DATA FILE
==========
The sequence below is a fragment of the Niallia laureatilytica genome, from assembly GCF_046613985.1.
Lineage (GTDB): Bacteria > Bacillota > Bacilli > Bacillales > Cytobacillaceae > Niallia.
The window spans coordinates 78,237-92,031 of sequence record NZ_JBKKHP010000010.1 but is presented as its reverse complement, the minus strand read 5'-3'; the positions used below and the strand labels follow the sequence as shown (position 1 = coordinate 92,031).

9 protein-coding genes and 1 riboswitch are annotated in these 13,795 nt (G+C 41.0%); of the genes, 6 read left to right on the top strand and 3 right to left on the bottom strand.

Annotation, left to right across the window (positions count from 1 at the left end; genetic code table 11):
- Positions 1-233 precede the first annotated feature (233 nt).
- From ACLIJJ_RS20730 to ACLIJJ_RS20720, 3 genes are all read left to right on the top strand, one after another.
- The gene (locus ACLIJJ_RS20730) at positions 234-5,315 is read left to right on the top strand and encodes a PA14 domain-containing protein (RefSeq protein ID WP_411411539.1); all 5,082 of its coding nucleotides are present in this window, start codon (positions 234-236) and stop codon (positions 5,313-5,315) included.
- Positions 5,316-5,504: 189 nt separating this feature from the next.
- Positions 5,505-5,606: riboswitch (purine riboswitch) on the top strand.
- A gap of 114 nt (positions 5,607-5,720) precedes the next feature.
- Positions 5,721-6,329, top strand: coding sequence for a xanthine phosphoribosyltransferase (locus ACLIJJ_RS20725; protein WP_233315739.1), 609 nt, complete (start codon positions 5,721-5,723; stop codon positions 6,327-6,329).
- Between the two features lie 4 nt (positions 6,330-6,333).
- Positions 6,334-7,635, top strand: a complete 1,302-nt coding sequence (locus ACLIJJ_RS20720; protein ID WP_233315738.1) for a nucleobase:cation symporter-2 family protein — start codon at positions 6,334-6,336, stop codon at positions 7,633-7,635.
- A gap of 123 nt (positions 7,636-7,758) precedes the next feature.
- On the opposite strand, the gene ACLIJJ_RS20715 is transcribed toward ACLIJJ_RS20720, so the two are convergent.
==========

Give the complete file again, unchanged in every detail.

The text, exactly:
The sequence below is a fragment of the Niallia laureatilytica genome, from assembly GCF_046613985.1.
Lineage (GTDB): Bacteria > Bacillota > Bacilli > Bacillales > Cytobacillaceae > Niallia.
The window spans coordinates 78,237-92,031 of sequence record NZ_JBKKHP010000010.1 but is presented as its reverse complement, the minus strand read 5'-3'; the positions used below and the strand labels follow the sequence as shown (position 1 = coordinate 92,031).

9 protein-coding genes and 1 riboswitch are annotated in these 13,795 nt (G+C 41.0%); of the genes, 6 read left to right on the top strand and 3 right to left on the bottom strand.

Annotation, left to right across the window (positions count from 1 at the left end; genetic code table 11):
- Positions 1-233 precede the first annotated feature (233 nt).
- From ACLIJJ_RS20730 to ACLIJJ_RS20720, 3 genes are all read left to right on the top strand, one after another.
- The gene (locus ACLIJJ_RS20730) at positions 234-5,315 is read left to right on the top strand and encodes a PA14 domain-containing protein (RefSeq protein ID WP_411411539.1); all 5,082 of its coding nucleotides are present in this window, start codon (positions 234-236) and stop codon (positions 5,313-5,315) included.
- Positions 5,316-5,504: 189 nt separating this feature from the next.
- Positions 5,505-5,606: riboswitch (purine riboswitch) on the top strand.
- A gap of 114 nt (positions 5,607-5,720) precedes the next feature.
- Positions 5,721-6,329, top strand: coding sequence for a xanthine phosphoribosyltransferase (locus ACLIJJ_RS20725; protein WP_233315739.1), 609 nt, complete (start codon positions 5,721-5,723; stop codon positions 6,327-6,329).
- Between the two features lie 4 nt (positions 6,330-6,333).
- Positions 6,334-7,635, top strand: a complete 1,302-nt coding sequence (locus ACLIJJ_RS20720; protein ID WP_233315738.1) for a nucleobase:cation symporter-2 family protein — start codon at positions 6,334-6,336, stop codon at positions 7,633-7,635.
- A gap of 123 nt (positions 7,636-7,758) precedes the next feature.
- On the opposite strand, the gene ACLIJJ_RS20715 is transcribed toward ACLIJJ_RS20720, so the two are convergent.